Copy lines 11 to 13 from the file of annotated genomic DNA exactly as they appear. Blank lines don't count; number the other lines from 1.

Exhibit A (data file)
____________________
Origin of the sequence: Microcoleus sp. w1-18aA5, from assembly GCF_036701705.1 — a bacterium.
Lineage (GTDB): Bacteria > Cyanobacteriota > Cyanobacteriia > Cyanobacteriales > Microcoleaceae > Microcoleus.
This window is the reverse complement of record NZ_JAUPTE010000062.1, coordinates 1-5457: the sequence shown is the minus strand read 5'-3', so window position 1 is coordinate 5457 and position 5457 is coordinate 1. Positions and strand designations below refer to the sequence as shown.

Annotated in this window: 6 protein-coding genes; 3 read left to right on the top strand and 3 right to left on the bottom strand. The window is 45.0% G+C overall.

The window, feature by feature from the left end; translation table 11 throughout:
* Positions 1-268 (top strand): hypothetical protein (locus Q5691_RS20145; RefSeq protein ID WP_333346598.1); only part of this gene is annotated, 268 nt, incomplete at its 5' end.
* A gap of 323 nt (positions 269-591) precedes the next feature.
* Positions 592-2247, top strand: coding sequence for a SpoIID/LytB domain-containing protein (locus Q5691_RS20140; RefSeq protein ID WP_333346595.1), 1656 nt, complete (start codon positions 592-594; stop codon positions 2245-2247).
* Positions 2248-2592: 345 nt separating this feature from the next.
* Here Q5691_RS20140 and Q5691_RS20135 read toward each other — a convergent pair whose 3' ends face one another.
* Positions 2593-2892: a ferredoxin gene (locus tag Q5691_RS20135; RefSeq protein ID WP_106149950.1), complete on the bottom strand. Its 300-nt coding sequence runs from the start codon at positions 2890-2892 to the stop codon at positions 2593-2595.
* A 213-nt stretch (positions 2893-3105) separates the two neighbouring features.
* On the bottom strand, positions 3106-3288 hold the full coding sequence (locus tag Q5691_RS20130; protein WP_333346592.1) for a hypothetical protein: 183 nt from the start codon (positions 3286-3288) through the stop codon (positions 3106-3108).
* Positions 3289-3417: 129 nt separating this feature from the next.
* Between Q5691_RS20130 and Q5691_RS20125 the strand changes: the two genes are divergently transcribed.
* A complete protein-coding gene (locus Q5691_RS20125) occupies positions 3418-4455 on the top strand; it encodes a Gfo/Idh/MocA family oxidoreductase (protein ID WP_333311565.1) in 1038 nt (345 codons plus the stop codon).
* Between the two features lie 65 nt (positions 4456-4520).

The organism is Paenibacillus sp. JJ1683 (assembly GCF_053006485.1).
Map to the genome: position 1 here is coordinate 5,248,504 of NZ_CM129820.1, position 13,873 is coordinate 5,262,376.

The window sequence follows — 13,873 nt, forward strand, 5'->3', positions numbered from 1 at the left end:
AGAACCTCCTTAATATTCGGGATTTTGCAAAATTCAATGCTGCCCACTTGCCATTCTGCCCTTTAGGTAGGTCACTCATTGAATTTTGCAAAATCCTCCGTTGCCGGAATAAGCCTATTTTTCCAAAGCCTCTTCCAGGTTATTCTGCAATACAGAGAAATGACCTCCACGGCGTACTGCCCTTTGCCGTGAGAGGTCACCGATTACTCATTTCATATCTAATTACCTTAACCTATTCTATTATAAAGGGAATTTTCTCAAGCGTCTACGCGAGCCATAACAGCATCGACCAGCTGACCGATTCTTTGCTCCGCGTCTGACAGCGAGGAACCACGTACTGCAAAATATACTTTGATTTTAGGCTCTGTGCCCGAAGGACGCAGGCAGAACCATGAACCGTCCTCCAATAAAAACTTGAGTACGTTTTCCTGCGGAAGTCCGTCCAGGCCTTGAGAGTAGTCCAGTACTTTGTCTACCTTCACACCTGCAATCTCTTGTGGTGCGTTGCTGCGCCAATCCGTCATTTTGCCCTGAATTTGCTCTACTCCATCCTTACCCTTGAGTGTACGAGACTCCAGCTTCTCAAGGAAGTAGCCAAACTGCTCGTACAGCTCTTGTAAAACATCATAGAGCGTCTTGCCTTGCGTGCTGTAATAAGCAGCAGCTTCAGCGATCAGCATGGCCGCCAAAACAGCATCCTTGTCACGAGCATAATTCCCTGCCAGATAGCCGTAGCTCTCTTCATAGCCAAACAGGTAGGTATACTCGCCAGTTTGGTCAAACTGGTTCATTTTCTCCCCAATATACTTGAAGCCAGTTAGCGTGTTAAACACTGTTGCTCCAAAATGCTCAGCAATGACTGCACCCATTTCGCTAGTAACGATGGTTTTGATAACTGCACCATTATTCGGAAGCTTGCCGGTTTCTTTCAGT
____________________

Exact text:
* Positions 2593-2892: a ferredoxin gene (locus tag Q5691_RS20135; RefSeq protein ID WP_106149950.1), complete on the bottom strand. Its 300-nt coding sequence runs from the start codon at positions 2890-2892 to the stop codon at positions 2593-2595.
* A 213-nt stretch (positions 2893-3105) separates the two neighbouring features.
* On the bottom strand, positions 3106-3288 hold the full coding sequence (locus tag Q5691_RS20130; protein WP_333346592.1) for a hypothetical protein: 183 nt from the start codon (positions 3286-3288) through the stop codon (positions 3106-3108).